Over the last few days we have been engaged in a debate about ISER’s analysis of the economic effects of various fiscal options. The analysis is contained in a report, Short-Run Economic Impacts of Alaska Fiscal Options, published by ISER last March (the “March 2016 Report”). Portions of the report were included also in a presentation by ISER this week before the Senate Labor & Commerce Committee (“What do we know about the Alaska economy and where is it heading?“).
The debate has been about the relative effect of cutting the PFD compared with other options. While various charts have been used in the course of the debate, the most complete is that above from the March 2016 Report, which shows all of the options and the relative “high” and “low” impact of each separately on overall Alaska income and jobs.
The “Income Impacts” side shows the relative “high” and “low” impact of the various options per $100 million of deficit reduction. The impacts are shown in terms of the reduction in overall Alaska income by taking a given action.
For example, reducing the deficit by cutting the permanent fund dividend (next to last line) by $100 million (and transferring the money to government) results in a reduction in overall Alaska income of between $130 – $149 million. On the other hand, reducing the deficit by raising $100 million through sales taxes (fewer exclusions, eighth line) results in a reduction in overall Alaska income of between $117 – $134 million.
Comparing the mid-point of each range — which we have used in various presentations to help simplify the discussion — demonstrates that reducing the deficit through sales taxes reduces overall Alaska income by approximately $125 million, while cutting the PFD results in reducing overall Alaska income by approximately $140 million (per $100 million of reduction). Because the PFD cut results in a greater reduction in overall Alaska income, the PFD cut has a larger adverse impact on the Alaska economy (measured by income) than raising sales taxes.
Indeed, looking up and down the chart, cutting the PFD has a larger adverse impact on the Alaska economy (measured by income) than any other option on the list.
The jobs (“Employment Impacts”) side of the chart similarly shows the relative “high” and “low” impact of the various options per $100 million of deficit reduction. The impacts are shown in the reduction in the number of overall Alaska jobs by taking a given action.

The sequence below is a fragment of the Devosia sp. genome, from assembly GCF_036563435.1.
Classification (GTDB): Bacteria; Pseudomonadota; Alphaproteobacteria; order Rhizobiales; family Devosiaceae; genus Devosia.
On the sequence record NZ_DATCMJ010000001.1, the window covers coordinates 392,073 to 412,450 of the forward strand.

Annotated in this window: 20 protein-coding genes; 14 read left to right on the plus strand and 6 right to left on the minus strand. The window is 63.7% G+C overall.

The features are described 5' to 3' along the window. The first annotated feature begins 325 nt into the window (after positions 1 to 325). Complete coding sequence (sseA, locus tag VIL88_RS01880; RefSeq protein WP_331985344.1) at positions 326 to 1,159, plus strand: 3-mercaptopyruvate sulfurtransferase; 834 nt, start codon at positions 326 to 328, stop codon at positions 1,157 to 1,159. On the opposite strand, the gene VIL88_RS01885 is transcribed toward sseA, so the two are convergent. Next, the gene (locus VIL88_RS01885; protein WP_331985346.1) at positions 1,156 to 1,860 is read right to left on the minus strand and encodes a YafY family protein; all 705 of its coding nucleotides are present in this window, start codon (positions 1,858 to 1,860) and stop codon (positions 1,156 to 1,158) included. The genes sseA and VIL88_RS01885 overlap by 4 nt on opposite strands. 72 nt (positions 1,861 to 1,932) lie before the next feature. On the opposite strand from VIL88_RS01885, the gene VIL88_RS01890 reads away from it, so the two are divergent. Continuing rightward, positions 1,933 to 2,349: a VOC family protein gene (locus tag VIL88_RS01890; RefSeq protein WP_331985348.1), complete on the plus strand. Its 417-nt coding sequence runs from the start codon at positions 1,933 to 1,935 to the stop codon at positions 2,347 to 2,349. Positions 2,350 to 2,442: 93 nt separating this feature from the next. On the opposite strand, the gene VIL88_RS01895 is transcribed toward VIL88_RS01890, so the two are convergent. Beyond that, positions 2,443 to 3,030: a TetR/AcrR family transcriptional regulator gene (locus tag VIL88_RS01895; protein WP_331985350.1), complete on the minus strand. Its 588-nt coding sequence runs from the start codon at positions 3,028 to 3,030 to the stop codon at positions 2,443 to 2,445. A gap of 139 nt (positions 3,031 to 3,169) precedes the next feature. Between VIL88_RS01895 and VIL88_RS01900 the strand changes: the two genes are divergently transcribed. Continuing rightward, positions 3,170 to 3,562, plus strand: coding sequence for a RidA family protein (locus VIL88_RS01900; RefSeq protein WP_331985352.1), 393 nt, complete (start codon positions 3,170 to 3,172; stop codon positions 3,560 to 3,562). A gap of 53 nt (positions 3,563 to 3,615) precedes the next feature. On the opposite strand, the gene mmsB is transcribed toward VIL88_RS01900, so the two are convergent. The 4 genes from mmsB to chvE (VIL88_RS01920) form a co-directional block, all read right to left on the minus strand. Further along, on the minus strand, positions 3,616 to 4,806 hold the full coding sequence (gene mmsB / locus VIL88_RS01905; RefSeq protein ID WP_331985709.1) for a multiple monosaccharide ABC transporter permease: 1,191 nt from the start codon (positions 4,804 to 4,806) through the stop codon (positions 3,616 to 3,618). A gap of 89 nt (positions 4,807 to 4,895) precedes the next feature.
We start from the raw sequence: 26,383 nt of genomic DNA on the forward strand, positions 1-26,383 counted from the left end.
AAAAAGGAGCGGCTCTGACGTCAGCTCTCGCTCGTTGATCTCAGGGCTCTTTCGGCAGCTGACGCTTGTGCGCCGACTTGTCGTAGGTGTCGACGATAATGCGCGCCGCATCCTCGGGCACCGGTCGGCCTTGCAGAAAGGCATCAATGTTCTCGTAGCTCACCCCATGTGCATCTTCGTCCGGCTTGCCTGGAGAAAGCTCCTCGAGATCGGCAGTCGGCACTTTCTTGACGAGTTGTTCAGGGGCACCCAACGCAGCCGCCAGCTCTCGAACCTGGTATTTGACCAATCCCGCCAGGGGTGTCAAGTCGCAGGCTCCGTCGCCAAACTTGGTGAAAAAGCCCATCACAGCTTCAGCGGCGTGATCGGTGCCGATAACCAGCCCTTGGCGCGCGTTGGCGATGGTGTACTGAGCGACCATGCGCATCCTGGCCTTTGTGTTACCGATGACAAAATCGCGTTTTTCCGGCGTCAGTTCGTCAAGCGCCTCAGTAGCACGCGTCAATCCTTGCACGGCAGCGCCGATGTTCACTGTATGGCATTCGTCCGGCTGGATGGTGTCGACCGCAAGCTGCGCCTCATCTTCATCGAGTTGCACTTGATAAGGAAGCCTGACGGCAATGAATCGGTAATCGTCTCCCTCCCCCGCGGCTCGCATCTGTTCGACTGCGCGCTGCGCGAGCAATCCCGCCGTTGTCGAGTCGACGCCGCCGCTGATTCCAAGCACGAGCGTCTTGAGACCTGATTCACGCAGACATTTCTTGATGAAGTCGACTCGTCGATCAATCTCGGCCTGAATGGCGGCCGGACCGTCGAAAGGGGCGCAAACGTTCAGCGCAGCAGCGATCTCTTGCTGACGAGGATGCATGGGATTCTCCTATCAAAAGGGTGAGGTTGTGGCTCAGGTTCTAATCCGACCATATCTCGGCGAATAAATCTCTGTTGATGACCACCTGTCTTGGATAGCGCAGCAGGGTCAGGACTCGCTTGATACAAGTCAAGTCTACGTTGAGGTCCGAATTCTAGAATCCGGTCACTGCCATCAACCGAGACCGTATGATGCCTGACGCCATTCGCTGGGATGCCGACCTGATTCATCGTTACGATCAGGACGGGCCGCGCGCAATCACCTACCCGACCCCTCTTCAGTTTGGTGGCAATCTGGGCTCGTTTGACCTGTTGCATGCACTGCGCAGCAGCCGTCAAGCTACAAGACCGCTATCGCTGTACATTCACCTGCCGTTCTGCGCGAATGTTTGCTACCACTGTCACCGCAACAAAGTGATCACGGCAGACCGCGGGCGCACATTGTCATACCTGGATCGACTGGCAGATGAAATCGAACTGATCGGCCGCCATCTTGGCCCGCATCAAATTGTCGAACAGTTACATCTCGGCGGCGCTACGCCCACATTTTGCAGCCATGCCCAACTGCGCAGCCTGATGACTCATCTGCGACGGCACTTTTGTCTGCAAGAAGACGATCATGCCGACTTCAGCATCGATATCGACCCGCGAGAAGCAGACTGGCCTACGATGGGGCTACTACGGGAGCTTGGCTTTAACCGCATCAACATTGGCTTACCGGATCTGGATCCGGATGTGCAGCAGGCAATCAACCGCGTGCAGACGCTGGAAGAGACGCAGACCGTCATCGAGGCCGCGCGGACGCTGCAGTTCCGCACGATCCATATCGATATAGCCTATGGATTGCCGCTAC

For example, reducing the deficit by cutting the permanent fund dividend (again, next to last line) by $100 million (and transferring the money to government) results in a reduction in the number of overall Alaska jobs of between 558 – 892. On the other hand, reducing the deficit by raising sales taxes (fewer exclusions, eighth line) by $100 million results in a reduction in the number of overall Alaska jobs of between 482 – 788.
Because the PFD cuts results in greater job losses, the PFD cut also has a larger adverse impact on the Alaska economy (measured by jobs) than raising sales taxes.
The area on which we have focused most in our work since the publication of the March 2016 Report are the various so-called “new revenue” options included in the analysis (i.e., income tax, sales tax, property tax and dividend cut). The reason we have focused on those is because under all circumstances, achieving a sustainable budget requires adding to the traditional revenue streams derived from oil and current “other taxes.” Electing not to make additional spending cuts makes that discussion even more important.
Consistent with the original sustainable budget approach developed by former ISER Director and economist Scott Goldsmith — and with the vision of Permanent Fund founder Governor Jay Hammond — we long have advocated using a portion of the earnings earned off the Permanent Fund (i.e., the “other half” of the earnings stream) to satisfy those funding requirements. See “Fully implementing Governor Hammond’s 50/50 plan (or, how to find another $1.5 billion in annual revenue without PFD cuts and taxes)…”
Using that stream falls under the “Saving less” category reflected on the last line of the above chart and as noted there, results in the lowest economic impact of all of the options — zero losses in both income and jobs.
Some, however, have advocated using different or additional ways of raising new revenue.
The March 2016 Report focused mostly on those supplemental revenue streams which were proposed by the Governor and various legislators heading into the 2016 session. Of those, cutting the PFD results in both a greater reduction in overall Alaska income and greater job losses than any other such option.
Put another way, ISER concluded that cutting the PFD results in the “largest adverse impact” on the overall Alaska economy of any of those options, regardless of whether measured in terms of income or jobs. March 2016 Report at A-15.
As readers will note, cutting the PFD also results in both a greater reduction in overall Alaska income and larger job losses than reducing the deficit by cutting state worker pay (fourth line). As noted above, reducing the deficit by cutting the permanent fund dividend by $100 million results in a reduction in overall Alaska income of between $130 – $149 million and job losses of between 558-892. On the other hand, reducing the deficit by raising $100 million through state worker pay cuts results in a reduction in overall Alaska income of only between $127 – $143 million, and job losses of only between 459-727, both lower adverse impacts than cutting the PFD.